Program
‘Manifestos 3’ (2018)
Martin Luther King Jr. speech at the University of Newcastle on Tyne (1967)
Written and arranged by Charles Gaines

‘Visionary Recital for Piano’ (2019)
Written and arranged by Charles Gaines

‘Manifestos 3’ (2018)
Princes and Powers from James Baldwin’s ‘Nobody Knows My Name’ (1957)
Written and arranged by Charles Gaines

Discussion with Charles Gaines and Richard Valitutto
Moderated by Russell Salmon

About ‘Charles Gaines: Palm Trees and Other Works’ from Hauser & Wirth Publishers
Published alongside Charles Gaines’s 2019–20 exhibition at Hauser & Wirth Los Angeles, this monograph charts the evolution of the palm tree in Gaines’s work from the 1980s to the present. In a new text, David Platzker explores the cultural and art historical contexts of the series, particularly the recent ‘Numbers and Trees’ works, shown for the first time in Los Angeles, that take palm trees as their subject. Also featured is a conversation between Gaines and Cherise Smith, which delves into the conceptual underpinnings of the artist’s work. Additionally, this publication documents and discusses other works from Gaines’s decades-long career, including the ‘Manifestos’ series (2008–20), exploring the threads that unite various parts of his practice.

Click here to purchase.

 

Photo: Fredrik Nilsen

About Charles Gaines
A pivotal figure in the field of Conceptual Art, Charles Gaines’s body of work engages formulas and systems that interrogate relationships between the objective and the subjective realms. Using a generative approach to create a series of works in a variety of mediums, he has built a bridge between the early conceptual artists of the 1960s and 1970s and subsequent generations of artists pushing the limits of conceptualism today.

Gaines lives and works in Los Angeles, and has been a member of the CalArts School of Art faculty since 1990. He has been the subject of numerous exhibitions in the United States and internationally, and his work is in prominent public collections including the Museum of Modern Art, New York, the Whitney Museum of American Art, the Studio Museum in Harlem, and the Los Angeles County Museum of Art, Los Angeles. Gaines’ work was presented at the Venice Biennale in 2007 and 2015.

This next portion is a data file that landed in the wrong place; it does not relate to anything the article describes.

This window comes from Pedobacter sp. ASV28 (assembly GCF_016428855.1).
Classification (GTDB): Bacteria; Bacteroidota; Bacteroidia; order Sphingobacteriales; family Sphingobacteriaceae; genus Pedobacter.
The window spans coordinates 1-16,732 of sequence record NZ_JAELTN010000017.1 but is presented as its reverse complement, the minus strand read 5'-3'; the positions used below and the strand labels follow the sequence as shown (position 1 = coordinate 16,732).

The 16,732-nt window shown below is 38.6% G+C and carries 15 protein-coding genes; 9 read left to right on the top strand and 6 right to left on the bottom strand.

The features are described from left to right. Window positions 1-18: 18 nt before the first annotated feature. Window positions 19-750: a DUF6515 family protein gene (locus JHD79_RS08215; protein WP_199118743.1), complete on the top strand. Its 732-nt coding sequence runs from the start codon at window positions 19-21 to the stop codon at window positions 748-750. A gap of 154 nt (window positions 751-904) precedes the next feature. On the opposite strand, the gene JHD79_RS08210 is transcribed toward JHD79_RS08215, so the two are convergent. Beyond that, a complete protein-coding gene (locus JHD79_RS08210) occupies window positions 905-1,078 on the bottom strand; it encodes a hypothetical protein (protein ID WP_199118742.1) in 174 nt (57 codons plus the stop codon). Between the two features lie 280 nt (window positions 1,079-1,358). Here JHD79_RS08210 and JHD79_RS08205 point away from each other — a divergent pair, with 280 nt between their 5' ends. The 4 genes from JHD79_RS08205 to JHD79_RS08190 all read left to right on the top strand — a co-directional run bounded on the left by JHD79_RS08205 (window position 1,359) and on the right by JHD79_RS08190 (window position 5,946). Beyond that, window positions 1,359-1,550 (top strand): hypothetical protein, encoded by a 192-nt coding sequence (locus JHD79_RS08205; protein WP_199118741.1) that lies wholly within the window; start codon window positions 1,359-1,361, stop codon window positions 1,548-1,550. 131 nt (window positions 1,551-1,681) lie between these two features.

Photo by Joshua Lipton

About Richard Valitutto
With a focus on contemporary keyboard performance, including organ and harpsichord, Grammy-nominated pianist Richard Valitutto is a soloist, chamber musician, vocal accompanist, and composing/improvising creative with an active performance schedule that spans both coasts of the US, across the country, and abroad. Described as ‘a keyboard superstar’ (The New Yorker), and as a ‘vivid soloist,’ ‘vigorously virtuosic,’ ‘quietly dazzling,’ and ‘all around go-to new music specialist’ (LA Times), he is a member of the critically acclaimed Wild Up Modern Music Collective and the ‘startlingly versatile’ (NY Times) quartet, gnarwhallaby. He regularly performs modern and contemporary art song with various singers and concert series. Richard is currently in residence at Cornell University’s Keyboard Studies DMA program. He holds degrees in piano performance from the California Institute of the Arts (MFA) and the University of Cincinnati’s College-Conservatory of Music (BM, summa cum laude).